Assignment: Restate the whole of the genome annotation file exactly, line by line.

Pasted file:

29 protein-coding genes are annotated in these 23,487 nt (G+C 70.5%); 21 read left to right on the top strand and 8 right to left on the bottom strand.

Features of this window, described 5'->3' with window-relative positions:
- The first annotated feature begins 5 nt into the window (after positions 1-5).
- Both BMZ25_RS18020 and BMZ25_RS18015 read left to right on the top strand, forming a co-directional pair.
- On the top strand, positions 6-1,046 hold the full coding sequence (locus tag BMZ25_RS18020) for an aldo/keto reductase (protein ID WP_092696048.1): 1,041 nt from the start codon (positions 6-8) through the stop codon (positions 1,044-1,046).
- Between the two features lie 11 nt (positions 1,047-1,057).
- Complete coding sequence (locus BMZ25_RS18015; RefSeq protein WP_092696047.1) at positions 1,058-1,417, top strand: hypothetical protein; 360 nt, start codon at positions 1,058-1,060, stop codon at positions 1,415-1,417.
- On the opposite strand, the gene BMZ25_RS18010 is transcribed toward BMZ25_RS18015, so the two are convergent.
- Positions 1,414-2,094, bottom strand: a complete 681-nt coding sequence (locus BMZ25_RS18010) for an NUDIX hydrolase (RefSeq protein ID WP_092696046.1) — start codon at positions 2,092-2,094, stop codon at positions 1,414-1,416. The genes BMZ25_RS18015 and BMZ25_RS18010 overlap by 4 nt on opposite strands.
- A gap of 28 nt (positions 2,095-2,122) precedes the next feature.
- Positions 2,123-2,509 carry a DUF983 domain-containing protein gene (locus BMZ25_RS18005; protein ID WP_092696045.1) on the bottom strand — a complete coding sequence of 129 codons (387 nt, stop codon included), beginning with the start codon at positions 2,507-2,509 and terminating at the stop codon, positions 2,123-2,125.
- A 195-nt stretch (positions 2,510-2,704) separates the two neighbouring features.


29 protein-coding genes are annotated in these 23,487 nt (G+C 70.5%); 21 read left to right on the top strand and 8 right to left on the bottom strand.

Features of this window, described 5'->3' with window-relative positions:
- The first annotated feature begins 5 nt into the window (after positions 1-5).
- Both BMZ25_RS18020 and BMZ25_RS18015 read left to right on the top strand, forming a co-directional pair.
- On the top strand, positions 6-1,046 hold the full coding sequence (locus tag BMZ25_RS18020) for an aldo/keto reductase (protein ID WP_092696048.1): 1,041 nt from the start codon (positions 6-8) through the stop codon (positions 1,044-1,046).
- Between the two features lie 11 nt (positions 1,047-1,057).
- Complete coding sequence (locus BMZ25_RS18015; RefSeq protein WP_092696047.1) at positions 1,058-1,417, top strand: hypothetical protein; 360 nt, start codon at positions 1,058-1,060, stop codon at positions 1,415-1,417.
- On the opposite strand, the gene BMZ25_RS18010 is transcribed toward BMZ25_RS18015, so the two are convergent.
- Positions 1,414-2,094, bottom strand: a complete 681-nt coding sequence (locus BMZ25_RS18010) for an NUDIX hydrolase (RefSeq protein ID WP_092696046.1) — start codon at positions 2,092-2,094, stop codon at positions 1,414-1,416. The genes BMZ25_RS18015 and BMZ25_RS18010 overlap by 4 nt on opposite strands.
- A gap of 28 nt (positions 2,095-2,122) precedes the next feature.
- Positions 2,123-2,509 carry a DUF983 domain-containing protein gene (locus BMZ25_RS18005; protein ID WP_092696045.1) on the bottom strand — a complete coding sequence of 129 codons (387 nt, stop codon included), beginning with the start codon at positions 2,507-2,509 and terminating at the stop codon, positions 2,123-2,125.
- A 195-nt stretch (positions 2,510-2,704) separates the two neighbouring features.